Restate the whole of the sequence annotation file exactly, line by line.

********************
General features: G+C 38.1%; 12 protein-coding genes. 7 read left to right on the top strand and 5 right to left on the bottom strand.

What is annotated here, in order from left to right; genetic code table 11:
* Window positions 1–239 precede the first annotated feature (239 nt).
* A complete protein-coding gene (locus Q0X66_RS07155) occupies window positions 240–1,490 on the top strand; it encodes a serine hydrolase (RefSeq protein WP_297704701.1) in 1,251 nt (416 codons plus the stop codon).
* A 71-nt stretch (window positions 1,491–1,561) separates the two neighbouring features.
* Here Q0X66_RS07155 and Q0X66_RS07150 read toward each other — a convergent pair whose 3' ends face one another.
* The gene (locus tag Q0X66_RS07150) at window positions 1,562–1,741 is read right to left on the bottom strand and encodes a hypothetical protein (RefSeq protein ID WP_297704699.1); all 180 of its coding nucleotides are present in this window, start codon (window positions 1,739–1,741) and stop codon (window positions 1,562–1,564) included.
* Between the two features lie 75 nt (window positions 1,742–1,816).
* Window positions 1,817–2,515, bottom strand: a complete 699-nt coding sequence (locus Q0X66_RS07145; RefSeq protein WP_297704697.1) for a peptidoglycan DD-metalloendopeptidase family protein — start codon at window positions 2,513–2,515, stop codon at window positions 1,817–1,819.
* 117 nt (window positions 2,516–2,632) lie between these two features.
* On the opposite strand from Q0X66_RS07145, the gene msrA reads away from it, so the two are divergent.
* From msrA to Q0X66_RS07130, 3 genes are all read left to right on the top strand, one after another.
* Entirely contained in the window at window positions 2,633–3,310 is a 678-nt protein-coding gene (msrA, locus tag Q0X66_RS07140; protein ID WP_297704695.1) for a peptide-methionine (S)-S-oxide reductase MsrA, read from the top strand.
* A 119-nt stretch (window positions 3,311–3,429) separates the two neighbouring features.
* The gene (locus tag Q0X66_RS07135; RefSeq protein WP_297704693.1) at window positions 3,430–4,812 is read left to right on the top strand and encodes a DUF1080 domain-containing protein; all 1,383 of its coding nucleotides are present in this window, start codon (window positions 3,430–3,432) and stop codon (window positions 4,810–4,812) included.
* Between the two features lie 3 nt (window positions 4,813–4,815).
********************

General features: G+C 38.1%; 12 protein-coding genes. 7 read left to right on the top strand and 5 right to left on the bottom strand.

What is annotated here, in order from left to right; genetic code table 11:
* Window positions 1–239 precede the first annotated feature (239 nt).
* A complete protein-coding gene (locus Q0X66_RS07155) occupies window positions 240–1,490 on the top strand; it encodes a serine hydrolase (RefSeq protein WP_297704701.1) in 1,251 nt (416 codons plus the stop codon).
* A 71-nt stretch (window positions 1,491–1,561) separates the two neighbouring features.
* Here Q0X66_RS07155 and Q0X66_RS07150 read toward each other — a convergent pair whose 3' ends face one another.
* The gene (locus tag Q0X66_RS07150) at window positions 1,562–1,741 is read right to left on the bottom strand and encodes a hypothetical protein (RefSeq protein ID WP_297704699.1); all 180 of its coding nucleotides are present in this window, start codon (window positions 1,739–1,741) and stop codon (window positions 1,562–1,564) included.
* Between the two features lie 75 nt (window positions 1,742–1,816).
* Window positions 1,817–2,515, bottom strand: a complete 699-nt coding sequence (locus Q0X66_RS07145; RefSeq protein WP_297704697.1) for a peptidoglycan DD-metalloendopeptidase family protein — start codon at window positions 2,513–2,515, stop codon at window positions 1,817–1,819.
* 117 nt (window positions 2,516–2,632) lie between these two features.
* On the opposite strand from Q0X66_RS07145, the gene msrA reads away from it, so the two are divergent.
* From msrA to Q0X66_RS07130, 3 genes are all read left to right on the top strand, one after another.
* Entirely contained in the window at window positions 2,633–3,310 is a 678-nt protein-coding gene (msrA, locus tag Q0X66_RS07140; protein ID WP_297704695.1) for a peptide-methionine (S)-S-oxide reductase MsrA, read from the top strand.
* A 119-nt stretch (window positions 3,311–3,429) separates the two neighbouring features.
* The gene (locus tag Q0X66_RS07135; RefSeq protein WP_297704693.1) at window positions 3,430–4,812 is read left to right on the top strand and encodes a DUF1080 domain-containing protein; all 1,383 of its coding nucleotides are present in this window, start codon (window positions 3,430–3,432) and stop codon (window positions 4,810–4,812) included.
* Between the two features lie 3 nt (window positions 4,813–4,815).